Talks on whether to outsource learning disabilities service
A TEN-WEEK public consultation will ask whether one of Somerset County Council's largest services should be outsourced.
Caring and supporting 900 people through the in-house Learning Disabilities Provider Service (LDPS) costs £26 million a year.
The service employs 1,230 staff in day centres, shared houses, supported living, employment support and short break services.
The LDPS provides services for just under half of adults with learning disabilities.
The rest are supported by services delivered by other organisations under contract.
At a meeting, the cabinet requested the consultation to help decide how the service will be managed in the future.
The council is exploring whether it should extend the amount of support delivered by other organisations, or keep the service as it is.
Cabinet member for Adult Social Care, William Wallace, said: "The council wants to make sure that people with learning disabilities get the best possible support in the future and we are looking at three ways of doing that.
"No decision has been made and I'm sure that people with learning disabilities will have a strong voice. We will make sure there is expert independent support for them to express their views throughout this process."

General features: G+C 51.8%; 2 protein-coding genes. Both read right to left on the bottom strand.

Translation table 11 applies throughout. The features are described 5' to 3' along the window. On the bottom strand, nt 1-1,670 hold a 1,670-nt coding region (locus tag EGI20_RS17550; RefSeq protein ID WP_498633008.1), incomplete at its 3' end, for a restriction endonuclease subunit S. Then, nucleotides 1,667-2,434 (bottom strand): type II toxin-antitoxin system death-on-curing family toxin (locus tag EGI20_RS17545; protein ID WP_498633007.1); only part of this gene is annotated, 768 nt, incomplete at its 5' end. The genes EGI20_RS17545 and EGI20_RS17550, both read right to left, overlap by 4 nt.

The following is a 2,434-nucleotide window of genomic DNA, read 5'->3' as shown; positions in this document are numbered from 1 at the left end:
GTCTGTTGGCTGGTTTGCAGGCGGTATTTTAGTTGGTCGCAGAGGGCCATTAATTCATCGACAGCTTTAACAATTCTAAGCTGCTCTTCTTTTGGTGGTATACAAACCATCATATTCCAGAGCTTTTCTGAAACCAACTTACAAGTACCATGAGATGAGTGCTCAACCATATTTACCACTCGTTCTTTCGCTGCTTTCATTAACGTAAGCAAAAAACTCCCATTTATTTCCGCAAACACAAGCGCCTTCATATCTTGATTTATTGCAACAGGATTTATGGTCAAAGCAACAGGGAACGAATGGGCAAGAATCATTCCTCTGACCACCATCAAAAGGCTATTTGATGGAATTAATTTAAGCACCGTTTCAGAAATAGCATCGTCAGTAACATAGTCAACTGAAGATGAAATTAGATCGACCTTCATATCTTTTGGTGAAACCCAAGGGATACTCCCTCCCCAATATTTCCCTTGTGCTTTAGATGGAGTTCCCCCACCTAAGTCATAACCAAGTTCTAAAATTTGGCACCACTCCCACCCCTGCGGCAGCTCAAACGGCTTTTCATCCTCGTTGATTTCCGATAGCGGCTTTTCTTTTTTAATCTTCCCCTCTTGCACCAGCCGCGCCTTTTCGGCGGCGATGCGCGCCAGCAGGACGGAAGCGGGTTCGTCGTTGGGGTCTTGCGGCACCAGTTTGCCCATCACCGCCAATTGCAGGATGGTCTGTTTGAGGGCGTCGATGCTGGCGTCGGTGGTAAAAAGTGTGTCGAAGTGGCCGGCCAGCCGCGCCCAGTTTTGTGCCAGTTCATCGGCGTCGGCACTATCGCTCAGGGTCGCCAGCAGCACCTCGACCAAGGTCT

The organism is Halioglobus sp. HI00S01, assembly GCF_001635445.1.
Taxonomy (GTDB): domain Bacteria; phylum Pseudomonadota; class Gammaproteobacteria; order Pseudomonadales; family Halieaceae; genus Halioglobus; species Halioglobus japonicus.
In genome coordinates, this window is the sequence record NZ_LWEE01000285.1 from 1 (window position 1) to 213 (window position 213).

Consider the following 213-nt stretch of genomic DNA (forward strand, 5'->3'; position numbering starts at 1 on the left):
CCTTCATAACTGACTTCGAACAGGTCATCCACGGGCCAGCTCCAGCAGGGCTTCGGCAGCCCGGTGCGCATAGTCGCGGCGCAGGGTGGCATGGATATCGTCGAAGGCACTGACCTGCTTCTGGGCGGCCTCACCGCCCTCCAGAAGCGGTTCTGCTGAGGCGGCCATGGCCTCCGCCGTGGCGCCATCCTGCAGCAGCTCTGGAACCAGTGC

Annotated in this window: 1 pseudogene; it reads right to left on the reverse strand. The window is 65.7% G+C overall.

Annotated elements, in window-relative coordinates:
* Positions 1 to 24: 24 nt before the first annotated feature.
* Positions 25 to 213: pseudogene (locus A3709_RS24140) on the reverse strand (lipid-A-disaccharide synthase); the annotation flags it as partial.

The consultation will ask for opinions on the following three options, as well as seeking comments on the services that people receive and what they would like to receive:
1. Leave things as they are. The Learning Disabilities Provider Service would continue to be owned and run by the county council.
2. Somerset County Council to create a new organisation that is separate from the council, for example a publicly owned trust or not for profit organisation, and transfer all or some of the Learning Disability Provider Service to that new organisation.
3. Ask other care providers to bid to take over some or all of the Learning Disabilities Provider Service.
More details about the consultation, which is due to start before the end of September, and how people can take part will be publicised soon. People using the service, their families and carers will be contacted directly and invited to take part and people with learning disabilities will be supported to share their views.
After the consultation has ended a full business case will be considered by the cabinet.
This will include the views received and an evaluation of what the private and voluntary sector has to offer.
A decision by the cabinet on what option to take is expected in February 2014.